Partners at Last: CIOs and CFOs 4.0

Chief information officers and chief financial officers haven’t always gotten along. That’s not true anymore.
April 2018
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By Justin Marlowe  |  Columnist
Endowed Professor of Public Finance and Civic Engagement at the Daniel J. Evans School of Public Policy & Governance at the University of Washington

Most government chief financial officers will tell you the most difficult -- and essential -- part of their job is not balancing the books or preparing financial statements. It’s building trust with legislators, taxpayers and their fellow government employees. Fortunately, today’s CFOs have an unlikely ally for trust-building: the chief information officer.

This may strike you as surprising since finance and information technology have had a topsy-turvy relationship in local government. Throughout the 1980s and 1990s most finance folks saw IT as an expensive black hole. It was a strange new subculture, one in which its projects invariably ran over budget. Naturally, CFOs became naysayers, and even worse, they were often handed the blame when IT systems failed. In the parlance of tech, we’ll call this era CFO-CIO Version 1.0.

Then came the aughts, and CFO-CIO fates intertwined. Like money, technology became ubiquitous and essential to every aspect of local government operations. The Government Finance Officers Association formed a technology resource group to develop best practices for finance-IT integration. CFO-CIO 2.0 had arrived.

But by the late 2000s, the group disbanded. Many localities realized they needed specialized IT capacity far beyond what the finance shop could support. For example, when Oakland County, Mich., implemented its enterprise resource planning system a few years ago, it had to integrate 500 “shadow systems.” Permitting, asset management, business licensing and many other departments maintained miniature IT systems to serve their unique needs. With that sort of specialized challenge, many CFOs and CIOs went their separate ways. CFO-CIO 3.0 was here.

But today there’s a new chapter emerging. It all starts with the cloud. Back in the day, IT hardware such as servers, wiring and computers were part of the capital budget. Cities would buy now and pay later. But when IT moves to the cloud, the hardware mostly goes away and IT systems become an operating expense. Operating money is much harder to come by in today’s era of tight budgets.

In smaller jurisdictions that has meant reintegrating finance and IT. Many of today’s big cloud-based technology innovations are designed to streamline back-office functions like payroll and HR. But their most immediate effects are often on core financial processes, such as budget development, procurement and financial reporting. In fact, with the right IT support many smaller cities have launched aggressive new financial transparency initiatives like open checkbooks that were once available only to larger jurisdictions. Of course, these new systems are also expensive and need close scrutiny from the finance shop. So in many smaller places the CFO and CIO are kindred spirits once again.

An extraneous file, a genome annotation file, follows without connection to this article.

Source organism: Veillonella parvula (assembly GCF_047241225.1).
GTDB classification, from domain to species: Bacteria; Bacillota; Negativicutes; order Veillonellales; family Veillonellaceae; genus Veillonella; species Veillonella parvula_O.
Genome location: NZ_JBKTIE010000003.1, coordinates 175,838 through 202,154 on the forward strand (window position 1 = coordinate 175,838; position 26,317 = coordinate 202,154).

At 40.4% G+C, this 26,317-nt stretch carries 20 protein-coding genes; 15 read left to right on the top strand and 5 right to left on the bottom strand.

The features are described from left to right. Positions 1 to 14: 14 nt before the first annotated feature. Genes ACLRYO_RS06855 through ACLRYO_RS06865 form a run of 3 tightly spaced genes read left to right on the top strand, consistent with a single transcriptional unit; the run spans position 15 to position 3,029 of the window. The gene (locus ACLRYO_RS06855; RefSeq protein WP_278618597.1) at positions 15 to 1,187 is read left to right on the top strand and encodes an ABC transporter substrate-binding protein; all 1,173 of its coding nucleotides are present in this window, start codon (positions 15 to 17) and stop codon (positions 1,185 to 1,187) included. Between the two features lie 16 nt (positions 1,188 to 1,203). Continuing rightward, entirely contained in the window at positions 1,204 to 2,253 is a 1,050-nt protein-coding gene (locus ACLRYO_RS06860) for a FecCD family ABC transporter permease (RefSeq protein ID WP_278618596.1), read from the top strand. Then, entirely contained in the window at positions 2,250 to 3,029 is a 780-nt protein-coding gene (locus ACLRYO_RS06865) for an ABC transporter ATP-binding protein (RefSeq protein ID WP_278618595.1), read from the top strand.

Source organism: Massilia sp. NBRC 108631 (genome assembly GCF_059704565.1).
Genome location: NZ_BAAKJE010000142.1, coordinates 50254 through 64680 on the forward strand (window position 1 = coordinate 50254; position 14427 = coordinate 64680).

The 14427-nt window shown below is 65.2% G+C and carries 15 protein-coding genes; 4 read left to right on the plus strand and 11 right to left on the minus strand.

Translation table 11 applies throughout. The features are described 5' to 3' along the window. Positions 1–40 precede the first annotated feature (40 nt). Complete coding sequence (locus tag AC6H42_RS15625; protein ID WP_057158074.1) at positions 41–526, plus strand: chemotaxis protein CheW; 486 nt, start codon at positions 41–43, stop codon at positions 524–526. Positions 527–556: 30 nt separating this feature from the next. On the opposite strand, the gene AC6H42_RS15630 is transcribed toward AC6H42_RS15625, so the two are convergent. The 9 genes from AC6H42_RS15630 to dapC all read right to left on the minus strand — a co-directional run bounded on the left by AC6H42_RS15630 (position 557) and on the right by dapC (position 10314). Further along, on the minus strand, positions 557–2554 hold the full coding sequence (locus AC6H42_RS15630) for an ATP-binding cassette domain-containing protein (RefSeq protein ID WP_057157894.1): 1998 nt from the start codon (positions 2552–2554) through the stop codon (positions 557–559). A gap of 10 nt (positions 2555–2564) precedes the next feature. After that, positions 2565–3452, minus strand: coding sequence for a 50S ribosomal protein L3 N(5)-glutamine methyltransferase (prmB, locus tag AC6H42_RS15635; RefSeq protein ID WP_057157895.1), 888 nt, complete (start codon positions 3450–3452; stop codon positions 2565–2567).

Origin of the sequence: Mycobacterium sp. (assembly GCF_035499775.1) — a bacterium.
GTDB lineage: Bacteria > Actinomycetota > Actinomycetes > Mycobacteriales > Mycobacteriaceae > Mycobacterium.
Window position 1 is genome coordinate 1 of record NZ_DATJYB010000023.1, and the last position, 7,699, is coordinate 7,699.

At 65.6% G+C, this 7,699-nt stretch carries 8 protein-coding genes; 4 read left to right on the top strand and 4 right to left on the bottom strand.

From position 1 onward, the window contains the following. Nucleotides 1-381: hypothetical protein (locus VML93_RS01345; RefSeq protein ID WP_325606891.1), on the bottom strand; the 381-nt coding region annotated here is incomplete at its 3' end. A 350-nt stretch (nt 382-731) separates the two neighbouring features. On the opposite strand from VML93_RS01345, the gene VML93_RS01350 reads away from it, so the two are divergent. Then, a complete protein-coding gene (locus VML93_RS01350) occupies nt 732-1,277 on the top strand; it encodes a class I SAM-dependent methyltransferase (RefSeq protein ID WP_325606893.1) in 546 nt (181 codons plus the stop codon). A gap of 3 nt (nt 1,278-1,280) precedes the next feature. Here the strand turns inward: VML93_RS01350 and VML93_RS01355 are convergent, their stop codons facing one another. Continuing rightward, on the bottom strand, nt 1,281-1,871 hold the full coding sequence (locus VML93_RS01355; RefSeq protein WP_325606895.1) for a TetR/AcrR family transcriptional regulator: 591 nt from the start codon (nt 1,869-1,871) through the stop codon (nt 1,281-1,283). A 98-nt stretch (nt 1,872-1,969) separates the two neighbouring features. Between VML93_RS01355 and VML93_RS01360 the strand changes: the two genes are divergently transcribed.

For larger jurisdictions, this CFO-CIO 4.0 means “separate but symbiotic.” Like many IT departments, Oakland County CIO and Deputy County Executive Phil Bertolini notes, his staff bills other county departments for its services. Local governments often see this billing process as a painful compliance exercise. Bertolini, who believes “personal relationships grow out of trusted business relationships,” sees it as an opportunity to build trust. His shop maintains a state-of-the-art project management system that allows IT staff to track and bill for their time in 15-minute intervals. Gone are the days of the IT black hole. Oakland County is a good example of IT demonstrating precisely the sort of financial transparency that makes the CFO’s trust-building task that much easier.

The CFO can also help bring the CIO’s IT security concerns to life. Most line staff are not focused on malware, Russian hackers and other threats that keep CIOs up at night. The CFO can educate line staff on what they can do to prevent those threats, mostly by showing what it will cost the organization if they don’t. Mike Bailey, technology director for Redmond, Wash., says IT security concerns offer the CFO an opportunity to move beyond their traditional role as “leader of the rescue squad,”  where trust-building is an afterthought.

We’ll see what version 5.0 might hold. But for now, the CIO and CFO are partners in trust-building.